Back in November, a City Council committee dedicated to regulating transportation companies like Uber and Lyft hit the brakes.
The state legislative session began meeting in January.
There was hope — much like the year prior — the Legislature would solve myriad issues with ridesharing companies. Tallahassee had failed last year and the local committee wanted to press on, just in case the Legislature came up short again.
It came up short again. The two chambers couldn’t agree on whether local governments should have any say in local regulation.
So for at least another year, it will be up to local governments like Jacksonville that are dealing with the controversy to decide what’s best.
The Vehicles for Hire Committee has met monthly since the session started in January, but held off on moving forward with any major regulation. Instead, it kept an eye on the Legislature.
“They didn’t do anything, which is unfortunate,” said council member Matt Schellenberg, who chairs the committee.
The group meets again today for the first time since the session ended and Schellenberg said there needs to be progress.
That means reaching an agreement on background checks, vehicle inspections and insurance requirements for the technology-based ridesharing companies.
Local legislation that’s been parked more than a year requires at least state insurance minimums and notice to the city of that coverage, along with fines and possible vehicle seizure and impoundment if city laws aren’t followed.
Schellenberg favors some parts of the Florida House bill relating to insurance coverage, calling it a “blueprint on where the state is going.”
It’s expected next year the Senate will be more receptive to passing a regulation bill and Schellenberg said he’d like Jacksonville’s policies to mirror those as closely as possible.
Another part he’d like to see is drivers for Uber and Lyft having identifiable stickers or decals, which would help with enforcement efforts.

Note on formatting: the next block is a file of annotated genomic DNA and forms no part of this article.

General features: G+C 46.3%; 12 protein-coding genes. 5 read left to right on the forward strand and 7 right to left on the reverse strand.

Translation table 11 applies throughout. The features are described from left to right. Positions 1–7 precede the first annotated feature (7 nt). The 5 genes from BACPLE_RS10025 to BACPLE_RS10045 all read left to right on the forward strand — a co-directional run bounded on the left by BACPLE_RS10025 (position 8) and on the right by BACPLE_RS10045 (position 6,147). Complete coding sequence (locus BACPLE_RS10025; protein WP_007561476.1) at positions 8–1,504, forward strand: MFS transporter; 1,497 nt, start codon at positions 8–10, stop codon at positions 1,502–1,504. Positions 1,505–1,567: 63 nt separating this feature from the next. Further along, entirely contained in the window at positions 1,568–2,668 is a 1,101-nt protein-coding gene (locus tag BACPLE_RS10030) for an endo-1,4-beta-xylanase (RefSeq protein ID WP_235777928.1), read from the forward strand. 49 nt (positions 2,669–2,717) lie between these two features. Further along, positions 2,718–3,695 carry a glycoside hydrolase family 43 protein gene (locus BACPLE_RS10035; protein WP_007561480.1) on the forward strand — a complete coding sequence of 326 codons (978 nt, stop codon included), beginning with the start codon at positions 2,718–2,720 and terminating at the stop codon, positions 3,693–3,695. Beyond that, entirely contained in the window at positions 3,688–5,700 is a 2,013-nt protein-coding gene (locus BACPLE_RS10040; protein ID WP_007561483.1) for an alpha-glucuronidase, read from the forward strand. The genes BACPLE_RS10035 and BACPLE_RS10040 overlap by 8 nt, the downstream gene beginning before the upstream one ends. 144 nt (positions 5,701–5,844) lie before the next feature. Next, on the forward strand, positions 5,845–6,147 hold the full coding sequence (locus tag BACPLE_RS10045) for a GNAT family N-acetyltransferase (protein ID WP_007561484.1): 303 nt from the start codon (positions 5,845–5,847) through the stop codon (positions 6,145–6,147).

Council member Bill Gulliford said he still has questions and concerns on the whole matter and wanted to ensure background checks, vehicle inspections and insurance levels were enough locally. He said he expected the Legislature to fall short, and now that it has, it’s time to deal with the issue.
“I want to see fairness,” said Gulliford, referring to the longstanding backlash from taxi companies on the issue.
The city has stricter regulations on taxis, including requiring commercial insurance and medallions, which allow drivers to pick up fares.
Those medallions cost about $100 and are required to be renewed annually, although council passed a moratorium on collecting those fees until the Uber and Lyft issues were settled.
Council member John Crescimbeni advocated for that moratorium, which ends at the end of the month.
Like Gulliford, he expected the Legislature to fall short.
He’s been a staunch supporter of having a level playing field between the transportation networks and taxi companies and expects action now that it will be another year before anything happens at the state level.
“I’m tired of wasting time and spinning the wheels on this issue,” said Crescimbeni.
He plans today to bring up the expiring moratorium, several media articles about Uber and Lyft drivers breaking the law and the stalled local ordinance that would provide additional penalties for violations.
Crescimbeni said after talking to taxi company officials, they for now are in favor of giving the impoundment of rule violators a try. Still, Crescimbeni doesn’t think it will solve the problem.
Laws are being broken now, he said, with transportation network companies going out of their way to avoid following the rules and enforcement efforts being lax.
The Jacksonville Sheriff’s Office and the city’s Office of Public Parking have teamed on enforcement in the past. Police officers need probable cause, which can be difficult without cars being identified. And the public parking office can’t make vehicle stops.